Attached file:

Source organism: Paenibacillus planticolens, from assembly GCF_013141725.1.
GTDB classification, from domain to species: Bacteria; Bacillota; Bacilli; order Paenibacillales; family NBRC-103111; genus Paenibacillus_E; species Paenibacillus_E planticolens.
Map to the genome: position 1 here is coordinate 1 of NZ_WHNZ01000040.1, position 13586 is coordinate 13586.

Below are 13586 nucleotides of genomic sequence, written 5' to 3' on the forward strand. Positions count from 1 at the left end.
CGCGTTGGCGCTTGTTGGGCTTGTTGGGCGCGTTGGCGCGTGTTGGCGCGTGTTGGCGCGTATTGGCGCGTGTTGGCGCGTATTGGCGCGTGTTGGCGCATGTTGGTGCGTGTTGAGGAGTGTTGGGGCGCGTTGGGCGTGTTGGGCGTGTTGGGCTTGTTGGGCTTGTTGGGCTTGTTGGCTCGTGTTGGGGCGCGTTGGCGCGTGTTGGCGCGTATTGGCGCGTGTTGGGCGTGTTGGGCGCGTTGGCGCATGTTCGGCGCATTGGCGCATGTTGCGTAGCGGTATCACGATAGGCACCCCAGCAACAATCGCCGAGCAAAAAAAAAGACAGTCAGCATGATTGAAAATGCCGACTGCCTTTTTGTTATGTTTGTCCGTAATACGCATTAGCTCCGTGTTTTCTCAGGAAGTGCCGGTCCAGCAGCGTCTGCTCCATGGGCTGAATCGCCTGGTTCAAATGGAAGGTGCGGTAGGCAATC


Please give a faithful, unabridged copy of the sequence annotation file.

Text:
Source organism: Paenibacillus planticolens, from assembly GCF_013141725.1.
GTDB classification, from domain to species: Bacteria; Bacillota; Bacilli; order Paenibacillales; family NBRC-103111; genus Paenibacillus_E; species Paenibacillus_E planticolens.
Map to the genome: position 1 here is coordinate 1 of NZ_WHNZ01000040.1, position 13586 is coordinate 13586.

Below are 13586 nucleotides of genomic sequence, written 5' to 3' on the forward strand. Positions count from 1 at the left end.
CGCGTTGGCGCTTGTTGGGCTTGTTGGGCGCGTTGGCGCGTGTTGGCGCGTGTTGGCGCGTATTGGCGCGTGTTGGCGCGTATTGGCGCGTGTTGGCGCATGTTGGTGCGTGTTGAGGAGTGTTGGGGCGCGTTGGGCGTGTTGGGCGTGTTGGGCTTGTTGGGCTTGTTGGGCTTGTTGGCTCGTGTTGGGGCGCGTTGGCGCGTGTTGGCGCGTATTGGCGCGTGTTGGGCGTGTTGGGCGCGTTGGCGCATGTTCGGCGCATTGGCGCATGTTGCGTAGCGGTATCACGATAGGCACCCCAGCAACAATCGCCGAGCAAAAAAAAAGACAGTCAGCATGATTGAAAATGCCGACTGCCTTTTTGTTATGTTTGTCCGTAATACGCATTAGCTCCGTGTTTTCTCAGGAAGTGCCGGTCCAGCAGCGTCTGCTCCATGGGCTGAATCGCCTGGTTCAAATGGAAGGTGCGGTAGGCAATC